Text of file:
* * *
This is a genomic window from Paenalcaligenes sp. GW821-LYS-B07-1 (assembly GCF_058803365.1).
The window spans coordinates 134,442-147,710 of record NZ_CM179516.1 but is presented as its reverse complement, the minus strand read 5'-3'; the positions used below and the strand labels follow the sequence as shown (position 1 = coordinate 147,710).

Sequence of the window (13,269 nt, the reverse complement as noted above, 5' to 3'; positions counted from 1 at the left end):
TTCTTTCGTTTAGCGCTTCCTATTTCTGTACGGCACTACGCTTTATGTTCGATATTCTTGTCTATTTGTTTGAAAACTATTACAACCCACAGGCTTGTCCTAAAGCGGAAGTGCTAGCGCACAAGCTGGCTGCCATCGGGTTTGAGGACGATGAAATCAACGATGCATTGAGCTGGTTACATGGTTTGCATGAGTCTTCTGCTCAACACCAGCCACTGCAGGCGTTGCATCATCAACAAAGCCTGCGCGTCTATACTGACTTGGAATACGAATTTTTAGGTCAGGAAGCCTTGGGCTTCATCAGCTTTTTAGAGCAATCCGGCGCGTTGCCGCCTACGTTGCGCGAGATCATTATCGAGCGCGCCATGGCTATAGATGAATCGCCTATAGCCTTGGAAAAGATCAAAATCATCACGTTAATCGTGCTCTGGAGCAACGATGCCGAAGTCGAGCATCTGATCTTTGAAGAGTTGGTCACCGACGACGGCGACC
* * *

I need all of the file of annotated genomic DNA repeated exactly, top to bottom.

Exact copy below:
This is a genomic window from Paenalcaligenes sp. GW821-LYS-B07-1 (assembly GCF_058803365.1).
The window spans coordinates 134,442-147,710 of record NZ_CM179516.1 but is presented as its reverse complement, the minus strand read 5'-3'; the positions used below and the strand labels follow the sequence as shown (position 1 = coordinate 147,710).

Sequence of the window (13,269 nt, the reverse complement as noted above, 5' to 3'; positions counted from 1 at the left end):
TTCTTTCGTTTAGCGCTTCCTATTTCTGTACGGCACTACGCTTTATGTTCGATATTCTTGTCTATTTGTTTGAAAACTATTACAACCCACAGGCTTGTCCTAAAGCGGAAGTGCTAGCGCACAAGCTGGCTGCCATCGGGTTTGAGGACGATGAAATCAACGATGCATTGAGCTGGTTACATGGTTTGCATGAGTCTTCTGCTCAACACCAGCCACTGCAGGCGTTGCATCATCAACAAAGCCTGCGCGTCTATACTGACTTGGAATACGAATTTTTAGGTCAGGAAGCCTTGGGCTTCATCAGCTTTTTAGAGCAATCCGGCGCGTTGCCGCCTACGTTGCGCGAGATCATTATCGAGCGCGCCATGGCTATAGATGAATCGCCTATAGCCTTGGAAAAGATCAAAATCATCACGTTAATCGTGCTCTGGAGCAACGATGCCGAAGTCGAGCATCTGATCTTTGAAGAGTTGGTCACCGACGACGGCGACC